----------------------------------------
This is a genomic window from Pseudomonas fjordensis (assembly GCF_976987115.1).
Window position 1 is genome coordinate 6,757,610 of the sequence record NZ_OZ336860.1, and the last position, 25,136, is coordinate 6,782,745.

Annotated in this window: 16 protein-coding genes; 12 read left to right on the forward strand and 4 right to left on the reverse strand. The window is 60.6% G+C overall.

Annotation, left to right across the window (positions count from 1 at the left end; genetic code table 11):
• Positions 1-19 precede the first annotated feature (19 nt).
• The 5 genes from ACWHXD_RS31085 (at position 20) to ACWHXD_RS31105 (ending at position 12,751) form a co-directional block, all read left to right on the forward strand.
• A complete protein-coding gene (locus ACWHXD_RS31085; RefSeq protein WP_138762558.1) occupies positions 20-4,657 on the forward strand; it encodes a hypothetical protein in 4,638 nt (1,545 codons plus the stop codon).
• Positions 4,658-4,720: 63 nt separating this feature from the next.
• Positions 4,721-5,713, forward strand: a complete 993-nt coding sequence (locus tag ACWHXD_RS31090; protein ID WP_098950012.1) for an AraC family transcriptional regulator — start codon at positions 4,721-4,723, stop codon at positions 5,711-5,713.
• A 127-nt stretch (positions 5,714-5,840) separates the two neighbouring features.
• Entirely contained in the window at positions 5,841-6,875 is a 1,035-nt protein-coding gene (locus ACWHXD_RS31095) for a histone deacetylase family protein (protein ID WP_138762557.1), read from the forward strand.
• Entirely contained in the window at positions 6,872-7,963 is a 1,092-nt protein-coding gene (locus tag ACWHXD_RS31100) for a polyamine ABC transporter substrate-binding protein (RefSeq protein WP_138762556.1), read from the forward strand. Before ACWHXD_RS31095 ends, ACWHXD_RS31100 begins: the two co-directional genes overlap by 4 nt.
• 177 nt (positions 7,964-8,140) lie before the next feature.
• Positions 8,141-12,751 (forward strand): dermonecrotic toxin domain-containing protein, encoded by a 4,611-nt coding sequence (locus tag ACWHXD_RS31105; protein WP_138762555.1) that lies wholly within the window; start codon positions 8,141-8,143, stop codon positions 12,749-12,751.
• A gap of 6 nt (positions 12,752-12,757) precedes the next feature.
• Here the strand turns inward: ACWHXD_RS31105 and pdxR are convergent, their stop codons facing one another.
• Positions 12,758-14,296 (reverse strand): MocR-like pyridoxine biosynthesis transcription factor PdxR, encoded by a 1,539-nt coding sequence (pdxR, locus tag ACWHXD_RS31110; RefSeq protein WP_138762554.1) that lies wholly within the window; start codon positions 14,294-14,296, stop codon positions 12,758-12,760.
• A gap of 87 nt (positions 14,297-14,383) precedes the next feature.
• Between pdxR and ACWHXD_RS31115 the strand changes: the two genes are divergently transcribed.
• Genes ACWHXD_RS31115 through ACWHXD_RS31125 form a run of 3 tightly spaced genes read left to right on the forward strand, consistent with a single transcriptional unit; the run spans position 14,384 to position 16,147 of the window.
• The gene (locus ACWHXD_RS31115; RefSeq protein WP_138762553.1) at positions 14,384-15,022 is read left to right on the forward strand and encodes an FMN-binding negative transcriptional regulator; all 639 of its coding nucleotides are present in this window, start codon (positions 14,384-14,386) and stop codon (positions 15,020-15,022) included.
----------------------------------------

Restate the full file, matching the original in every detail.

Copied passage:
This is a genomic window from Pseudomonas fjordensis (assembly GCF_976987115.1).
Window position 1 is genome coordinate 6,757,610 of the sequence record NZ_OZ336860.1, and the last position, 25,136, is coordinate 6,782,745.

Annotated in this window: 16 protein-coding genes; 12 read left to right on the forward strand and 4 right to left on the reverse strand. The window is 60.6% G+C overall.

Annotation, left to right across the window (positions count from 1 at the left end; genetic code table 11):
• Positions 1-19 precede the first annotated feature (19 nt).
• The 5 genes from ACWHXD_RS31085 (at position 20) to ACWHXD_RS31105 (ending at position 12,751) form a co-directional block, all read left to right on the forward strand.
• A complete protein-coding gene (locus ACWHXD_RS31085; RefSeq protein WP_138762558.1) occupies positions 20-4,657 on the forward strand; it encodes a hypothetical protein in 4,638 nt (1,545 codons plus the stop codon).
• Positions 4,658-4,720: 63 nt separating this feature from the next.
• Positions 4,721-5,713, forward strand: a complete 993-nt coding sequence (locus tag ACWHXD_RS31090; protein ID WP_098950012.1) for an AraC family transcriptional regulator — start codon at positions 4,721-4,723, stop codon at positions 5,711-5,713.
• A 127-nt stretch (positions 5,714-5,840) separates the two neighbouring features.
• Entirely contained in the window at positions 5,841-6,875 is a 1,035-nt protein-coding gene (locus ACWHXD_RS31095) for a histone deacetylase family protein (protein ID WP_138762557.1), read from the forward strand.
• Entirely contained in the window at positions 6,872-7,963 is a 1,092-nt protein-coding gene (locus tag ACWHXD_RS31100) for a polyamine ABC transporter substrate-binding protein (RefSeq protein WP_138762556.1), read from the forward strand. Before ACWHXD_RS31095 ends, ACWHXD_RS31100 begins: the two co-directional genes overlap by 4 nt.
• 177 nt (positions 7,964-8,140) lie before the next feature.
• Positions 8,141-12,751 (forward strand): dermonecrotic toxin domain-containing protein, encoded by a 4,611-nt coding sequence (locus tag ACWHXD_RS31105; protein WP_138762555.1) that lies wholly within the window; start codon positions 8,141-8,143, stop codon positions 12,749-12,751.
• A gap of 6 nt (positions 12,752-12,757) precedes the next feature.
• Here the strand turns inward: ACWHXD_RS31105 and pdxR are convergent, their stop codons facing one another.
• Positions 12,758-14,296 (reverse strand): MocR-like pyridoxine biosynthesis transcription factor PdxR, encoded by a 1,539-nt coding sequence (pdxR, locus tag ACWHXD_RS31110; RefSeq protein WP_138762554.1) that lies wholly within the window; start codon positions 14,294-14,296, stop codon positions 12,758-12,760.
• A gap of 87 nt (positions 14,297-14,383) precedes the next feature.
• Between pdxR and ACWHXD_RS31115 the strand changes: the two genes are divergently transcribed.
• Genes ACWHXD_RS31115 through ACWHXD_RS31125 form a run of 3 tightly spaced genes read left to right on the forward strand, consistent with a single transcriptional unit; the run spans position 14,384 to position 16,147 of the window.
• The gene (locus ACWHXD_RS31115; RefSeq protein WP_138762553.1) at positions 14,384-15,022 is read left to right on the forward strand and encodes an FMN-binding negative transcriptional regulator; all 639 of its coding nucleotides are present in this window, start codon (positions 14,384-14,386) and stop codon (positions 15,020-15,022) included.